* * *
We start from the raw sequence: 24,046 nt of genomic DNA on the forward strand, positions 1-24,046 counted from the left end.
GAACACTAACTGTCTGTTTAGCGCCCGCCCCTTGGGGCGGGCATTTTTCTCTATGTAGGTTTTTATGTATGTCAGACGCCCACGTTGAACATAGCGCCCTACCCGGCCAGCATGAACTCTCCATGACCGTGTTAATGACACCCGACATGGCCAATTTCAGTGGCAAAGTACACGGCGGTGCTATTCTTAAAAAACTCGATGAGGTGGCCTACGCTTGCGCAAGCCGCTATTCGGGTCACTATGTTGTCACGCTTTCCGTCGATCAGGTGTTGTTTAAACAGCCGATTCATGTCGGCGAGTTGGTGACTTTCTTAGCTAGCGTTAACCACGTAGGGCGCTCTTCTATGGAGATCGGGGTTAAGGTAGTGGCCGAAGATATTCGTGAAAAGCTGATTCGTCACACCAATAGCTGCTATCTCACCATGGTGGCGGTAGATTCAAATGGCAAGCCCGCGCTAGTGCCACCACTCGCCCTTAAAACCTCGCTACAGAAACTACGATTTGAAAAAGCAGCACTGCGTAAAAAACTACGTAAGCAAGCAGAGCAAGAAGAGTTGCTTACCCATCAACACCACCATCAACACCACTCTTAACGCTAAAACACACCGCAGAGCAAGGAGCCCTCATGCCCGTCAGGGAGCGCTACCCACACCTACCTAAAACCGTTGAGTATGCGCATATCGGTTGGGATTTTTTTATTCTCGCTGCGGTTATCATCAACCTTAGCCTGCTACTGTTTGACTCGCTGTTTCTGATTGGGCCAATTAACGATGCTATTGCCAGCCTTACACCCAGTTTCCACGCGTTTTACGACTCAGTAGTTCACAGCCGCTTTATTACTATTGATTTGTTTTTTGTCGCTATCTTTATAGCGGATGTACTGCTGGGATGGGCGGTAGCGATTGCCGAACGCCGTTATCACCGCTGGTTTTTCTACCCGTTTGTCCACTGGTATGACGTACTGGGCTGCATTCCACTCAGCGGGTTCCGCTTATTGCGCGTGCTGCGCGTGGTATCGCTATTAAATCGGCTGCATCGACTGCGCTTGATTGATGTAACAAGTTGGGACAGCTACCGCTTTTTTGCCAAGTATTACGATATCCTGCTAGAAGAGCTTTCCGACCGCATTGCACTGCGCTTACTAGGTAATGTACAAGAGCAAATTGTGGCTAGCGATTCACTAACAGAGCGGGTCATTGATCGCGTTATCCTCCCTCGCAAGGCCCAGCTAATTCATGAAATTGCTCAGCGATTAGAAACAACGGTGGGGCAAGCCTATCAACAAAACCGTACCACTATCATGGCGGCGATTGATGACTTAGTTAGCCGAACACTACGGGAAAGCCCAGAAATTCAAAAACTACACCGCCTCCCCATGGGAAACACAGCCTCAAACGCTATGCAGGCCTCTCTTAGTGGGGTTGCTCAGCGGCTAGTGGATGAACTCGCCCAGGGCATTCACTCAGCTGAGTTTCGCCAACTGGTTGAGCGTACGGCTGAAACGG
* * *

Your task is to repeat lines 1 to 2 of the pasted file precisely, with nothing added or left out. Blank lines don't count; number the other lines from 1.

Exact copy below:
We start from the raw sequence: 24,046 nt of genomic DNA on the forward strand, positions 1-24,046 counted from the left end.
GAACACTAACTGTCTGTTTAGCGCCCGCCCCTTGGGGCGGGCATTTTTCTCTATGTAGGTTTTTATGTATGTCAGACGCCCACGTTGAACATAGCGCCCTACCCGGCCAGCATGAACTCTCCATGACCGTGTTAATGACACCCGACATGGCCAATTTCAGTGGCAAAGTACACGGCGGTGCTATTCTTAAAAAACTCGATGAGGTGGCCTACGCTTGCGCAAGCCGCTATTCGGGTCACTATGTTGTCACGCTTTCCGTCGATCAGGTGTTGTTTAAACAGCCGATTCATGTCGGCGAGTTGGTGACTTTCTTAGCTAGCGTTAACCACGTAGGGCGCTCTTCTATGGAGATCGGGGTTAAGGTAGTGGCCGAAGATATTCGTGAAAAGCTGATTCGTCACACCAATAGCTGCTATCTCACCATGGTGGCGGTAGATTCAAATGGCAAGCCCGCGCTAGTGCCACCACTCGCCCTTAAAACCTCGCTACAGAAACTACGATTTGAAAAAGCAGCACTGCGTAAAAAACTACGTAAGCAAGCAGAGCAAGAAGAGTTGCTTACCCATCAACACCACCATCAACACCACTCTTAACGCTAAAACACACCGCAGAGCAAGGAGCCCTCATGCCCGTCAGGGAGCGCTACCCACACCTACCTAAAACCGTTGAGTATGCGCATATCGGTTGGGATTTTTTTATTCTCGCTGCGGTTATCATCAACCTTAGCCTGCTACTGTTTGACTCGCTGTTTCTGATTGGGCCAATTAACGATGCTATTGCCAGCCTTACACCCAGTTTCCACGCGTTTTACGACTCAGTAGTTCACAGCCGCTTTATTACTATTGATTTGTTTTTTGTCGCTATCTTTATAGCGGATGTACTGCTGGGATGGGCGGTAGCGATTGCCGAACGCCGTTATCACCGCTGGTTTTTCTACCCGTTTGTCCACTGGTATGACGTACTGGGCTGCATTCCACTCAGCGGGTTCCGCTTATTGCGCGTGCTGCGCGTGGTATCGCTATTAAATCGGCTGCATCGACTGCGCTTGATTGATGTAACAAGTTGGGACAGCTACCGCTTTTTTGCCAAGTATTACGATATCCTGCTAGAAGAGCTTTCCGACCGCATTGCACTGCGCTTACTAGGTAATGTACAAGAGCAAATTGTGGCTAGCGATTCACTAACAGAGCGGGTCATTGATCGCGTTATCCTCCCTCGCAAGGCCCAGCTAATTCATGAAATTGCTCAGCGATTAGAAACAACGGTGGGGCAAGCCTATCAACAAAACCGTACCACTATCATGGCGGCGATTGATGACTTAGTTAGCCGAACACTACGGGAAAGCCCAGAAATTCAAAAACTACACCGCCTCCCCATGGGAAACACAGCCTCAAACGCTATGCAGGCCTCTCTTAGTGGGGTTGCTCAGCGGCTAGTGGATGAACTCGCCCAGGGCATTCACTCAGCTGAGTTTCGCCAACTGGTTGAGCGTACGGCTGAAACGG